Publication - Publication

Tackling child poverty delivery plan 2018-2022: annex 4

Published: 29 Mar 2018

Results of the Scottish Government's children's rights and wellbeing impact assessment on the policy development of the Tackling Child Poverty Delivery Plan 2018-22.

20 page PDF

659.4 kB

20 page PDF

659.4 kB

Contents
Tackling child poverty delivery plan 2018-2022: annex 4
CRWIA Stage 3

20 page PDF

659.4 kB

CRWIA Stage 3

Data Collection, Evidence Gathering, Involvement of/Consultation with Stakeholder Groups - key questions

1. What does the evidence tell you?

The evidence is clear that poverty levels vary, depending on a number of factors. [3] We have used the evidence based to identify priority families within the TCPDP as follows:

  • Larger families (3+ children)
  • Families with young mothers
  • Families with a disabled adult or child
  • Minority ethnic families
  • Families with a child under 1 year old
  • Lone parent families

A recent JRF report [4] highlighted that there are clear links between poverty and other issues such as mental health and educational attainment. For example, the Growing Up in Scotland study has found that children in the lowest income households are more likely to experience the following negative outcomes than those in the highest income households:

Highest income (top fifth) Lowest income (bottom fifth)
Longstanding illness/disability by age 3 14% 19%
General health during first 4 years assessed as ‘fair’ or ‘bad’ (as opposed to ‘good’) 12% 26%
Below average vocabulary ability at age 5 20% 54%
Below average problem-solving ability at age 5 29% 53%
High social, emotional or behavioural difficulty at age 8 3% 18%
Lowest level of life satisfaction at age 8 19% 29%

As well as being harmful to children and families, child poverty brings significant economic costs. A 2013 study found that the high levels of child poverty cost the UK at least £29 billion a year. This included the cost of policy interventions, long term losses to the economy, lower educational attainment and poorer mental and physical health.

2. What further data or evidence is required?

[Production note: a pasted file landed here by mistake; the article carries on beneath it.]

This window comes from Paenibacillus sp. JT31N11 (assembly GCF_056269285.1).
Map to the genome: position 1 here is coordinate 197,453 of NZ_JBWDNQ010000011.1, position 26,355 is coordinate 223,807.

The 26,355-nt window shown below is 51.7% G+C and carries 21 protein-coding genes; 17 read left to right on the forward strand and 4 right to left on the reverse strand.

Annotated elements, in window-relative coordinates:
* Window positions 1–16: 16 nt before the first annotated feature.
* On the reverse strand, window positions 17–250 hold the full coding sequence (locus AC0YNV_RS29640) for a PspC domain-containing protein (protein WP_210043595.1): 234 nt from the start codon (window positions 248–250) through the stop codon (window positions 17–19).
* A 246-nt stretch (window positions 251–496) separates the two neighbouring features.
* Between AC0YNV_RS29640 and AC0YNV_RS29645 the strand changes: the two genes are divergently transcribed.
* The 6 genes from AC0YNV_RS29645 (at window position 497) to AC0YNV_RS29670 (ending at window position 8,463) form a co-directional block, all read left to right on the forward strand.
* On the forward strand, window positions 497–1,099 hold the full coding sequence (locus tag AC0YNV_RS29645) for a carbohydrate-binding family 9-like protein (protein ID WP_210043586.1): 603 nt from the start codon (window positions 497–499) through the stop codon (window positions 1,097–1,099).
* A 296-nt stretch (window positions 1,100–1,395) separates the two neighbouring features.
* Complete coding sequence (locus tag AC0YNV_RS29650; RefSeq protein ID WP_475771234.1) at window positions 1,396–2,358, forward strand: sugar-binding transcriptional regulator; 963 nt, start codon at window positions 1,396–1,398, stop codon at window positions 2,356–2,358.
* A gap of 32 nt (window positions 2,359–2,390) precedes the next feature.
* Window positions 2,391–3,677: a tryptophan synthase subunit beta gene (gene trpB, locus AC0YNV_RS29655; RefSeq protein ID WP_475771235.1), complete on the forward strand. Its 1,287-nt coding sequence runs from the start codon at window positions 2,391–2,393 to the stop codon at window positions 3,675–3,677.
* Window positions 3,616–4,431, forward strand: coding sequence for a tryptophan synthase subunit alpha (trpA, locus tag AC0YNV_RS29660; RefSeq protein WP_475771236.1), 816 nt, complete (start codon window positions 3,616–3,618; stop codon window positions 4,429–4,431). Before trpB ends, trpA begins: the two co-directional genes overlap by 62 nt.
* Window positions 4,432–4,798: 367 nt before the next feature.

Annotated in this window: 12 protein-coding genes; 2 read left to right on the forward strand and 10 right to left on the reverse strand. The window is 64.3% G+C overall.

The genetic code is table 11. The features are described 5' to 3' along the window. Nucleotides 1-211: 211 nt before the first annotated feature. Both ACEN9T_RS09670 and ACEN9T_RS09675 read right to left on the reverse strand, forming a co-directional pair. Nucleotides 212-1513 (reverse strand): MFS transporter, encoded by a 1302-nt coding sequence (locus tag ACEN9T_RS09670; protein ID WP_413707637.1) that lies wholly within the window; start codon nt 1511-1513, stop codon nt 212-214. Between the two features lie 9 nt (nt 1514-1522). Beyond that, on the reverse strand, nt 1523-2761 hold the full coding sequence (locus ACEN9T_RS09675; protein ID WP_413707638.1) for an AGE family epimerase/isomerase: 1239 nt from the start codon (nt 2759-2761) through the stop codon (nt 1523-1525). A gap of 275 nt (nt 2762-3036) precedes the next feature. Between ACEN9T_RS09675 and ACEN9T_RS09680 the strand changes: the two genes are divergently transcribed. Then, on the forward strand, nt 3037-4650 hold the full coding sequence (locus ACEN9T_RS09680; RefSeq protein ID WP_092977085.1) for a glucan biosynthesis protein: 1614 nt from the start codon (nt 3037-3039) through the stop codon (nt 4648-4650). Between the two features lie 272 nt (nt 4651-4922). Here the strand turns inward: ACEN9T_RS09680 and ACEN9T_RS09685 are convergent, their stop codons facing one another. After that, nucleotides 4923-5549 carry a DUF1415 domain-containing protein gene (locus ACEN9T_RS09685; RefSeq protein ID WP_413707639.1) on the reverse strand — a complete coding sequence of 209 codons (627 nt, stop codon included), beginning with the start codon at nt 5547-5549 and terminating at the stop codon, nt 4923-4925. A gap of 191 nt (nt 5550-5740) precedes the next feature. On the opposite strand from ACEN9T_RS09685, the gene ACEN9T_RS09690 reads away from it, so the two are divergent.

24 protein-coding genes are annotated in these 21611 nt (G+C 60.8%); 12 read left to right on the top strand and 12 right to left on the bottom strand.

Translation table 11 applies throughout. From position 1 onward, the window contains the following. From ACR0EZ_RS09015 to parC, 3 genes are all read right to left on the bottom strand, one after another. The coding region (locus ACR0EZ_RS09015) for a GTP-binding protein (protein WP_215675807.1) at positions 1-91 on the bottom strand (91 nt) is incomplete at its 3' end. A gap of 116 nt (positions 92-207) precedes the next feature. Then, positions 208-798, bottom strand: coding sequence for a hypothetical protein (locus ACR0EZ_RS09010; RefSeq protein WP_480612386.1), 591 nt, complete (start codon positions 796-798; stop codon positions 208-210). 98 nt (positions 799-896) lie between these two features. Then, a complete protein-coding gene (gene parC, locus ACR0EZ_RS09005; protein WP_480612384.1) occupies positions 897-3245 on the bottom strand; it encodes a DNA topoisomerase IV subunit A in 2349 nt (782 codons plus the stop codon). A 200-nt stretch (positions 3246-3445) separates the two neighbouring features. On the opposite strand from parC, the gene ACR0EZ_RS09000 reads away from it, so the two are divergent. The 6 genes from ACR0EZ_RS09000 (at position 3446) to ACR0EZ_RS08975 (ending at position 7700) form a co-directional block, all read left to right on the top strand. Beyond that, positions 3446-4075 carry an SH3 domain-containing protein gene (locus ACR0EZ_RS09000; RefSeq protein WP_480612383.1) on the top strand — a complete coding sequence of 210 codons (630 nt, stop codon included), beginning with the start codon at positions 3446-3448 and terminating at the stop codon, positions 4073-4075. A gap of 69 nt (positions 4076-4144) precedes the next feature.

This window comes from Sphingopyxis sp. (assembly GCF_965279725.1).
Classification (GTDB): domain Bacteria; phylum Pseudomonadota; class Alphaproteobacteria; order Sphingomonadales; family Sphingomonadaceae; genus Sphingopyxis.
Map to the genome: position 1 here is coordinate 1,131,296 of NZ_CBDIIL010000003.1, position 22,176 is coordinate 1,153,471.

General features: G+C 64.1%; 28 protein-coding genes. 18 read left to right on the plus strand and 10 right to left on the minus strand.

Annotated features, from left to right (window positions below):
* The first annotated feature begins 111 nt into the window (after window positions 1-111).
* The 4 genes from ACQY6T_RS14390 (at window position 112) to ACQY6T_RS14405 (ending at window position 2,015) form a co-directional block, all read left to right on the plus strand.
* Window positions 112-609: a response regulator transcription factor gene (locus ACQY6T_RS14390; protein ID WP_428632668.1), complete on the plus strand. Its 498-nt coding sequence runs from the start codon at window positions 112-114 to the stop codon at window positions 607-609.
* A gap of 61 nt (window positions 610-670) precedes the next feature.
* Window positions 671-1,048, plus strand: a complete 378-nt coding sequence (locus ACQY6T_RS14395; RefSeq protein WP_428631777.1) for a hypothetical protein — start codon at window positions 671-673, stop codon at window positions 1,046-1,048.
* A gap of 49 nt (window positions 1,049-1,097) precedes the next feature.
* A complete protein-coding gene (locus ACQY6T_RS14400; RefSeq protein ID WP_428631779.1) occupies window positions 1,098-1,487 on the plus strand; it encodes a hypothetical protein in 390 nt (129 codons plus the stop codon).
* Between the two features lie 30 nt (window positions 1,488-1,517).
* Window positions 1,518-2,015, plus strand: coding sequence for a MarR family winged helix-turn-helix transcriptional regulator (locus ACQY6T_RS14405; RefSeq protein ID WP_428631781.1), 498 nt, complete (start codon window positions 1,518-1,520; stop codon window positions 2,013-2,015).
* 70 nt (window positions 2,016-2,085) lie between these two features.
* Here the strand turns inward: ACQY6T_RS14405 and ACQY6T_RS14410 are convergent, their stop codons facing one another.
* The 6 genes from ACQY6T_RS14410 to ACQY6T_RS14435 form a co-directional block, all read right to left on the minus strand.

There is a substantial evidence base, which provides national and local estimates of poverty and inequality.

However further evidence will be required at a local level to develop effective solutions dependent on needs assessed in that area.

3. Has there been any consultation on the development of the proposal(s)?

As outlined in Stage 2, a wide ranging consultation has been undertaken with individuals and groups representing the interests of children and young people; with particular focus being paid to groups at greater risk of poverty.

As part of this consultation process participants have been asked to consider the key areas of focus within the Plan, and to consider potential actions.

This complements consultation with key stakeholders and with relevant Parliamentary Committees.

4. Should children and young people be further involved in the development of this policy? Are there particular groups of children and young people whose views should be sought?

The consultation has been robust and has involved key organisations representing and bringing together groups of young people to discuss the issues.

These have included;

  • Young Scot
  • The Children’s Parliament
  • The Prince’s Trust

Additional engagement will be arranged as required.

5. Should other stakeholders and experts be further involved in the development of this policy?

Stakeholders representing children and young people, alongside parents at higher risk of poverty will provide key insight into developing the individual actions of the plan, as appropriate.


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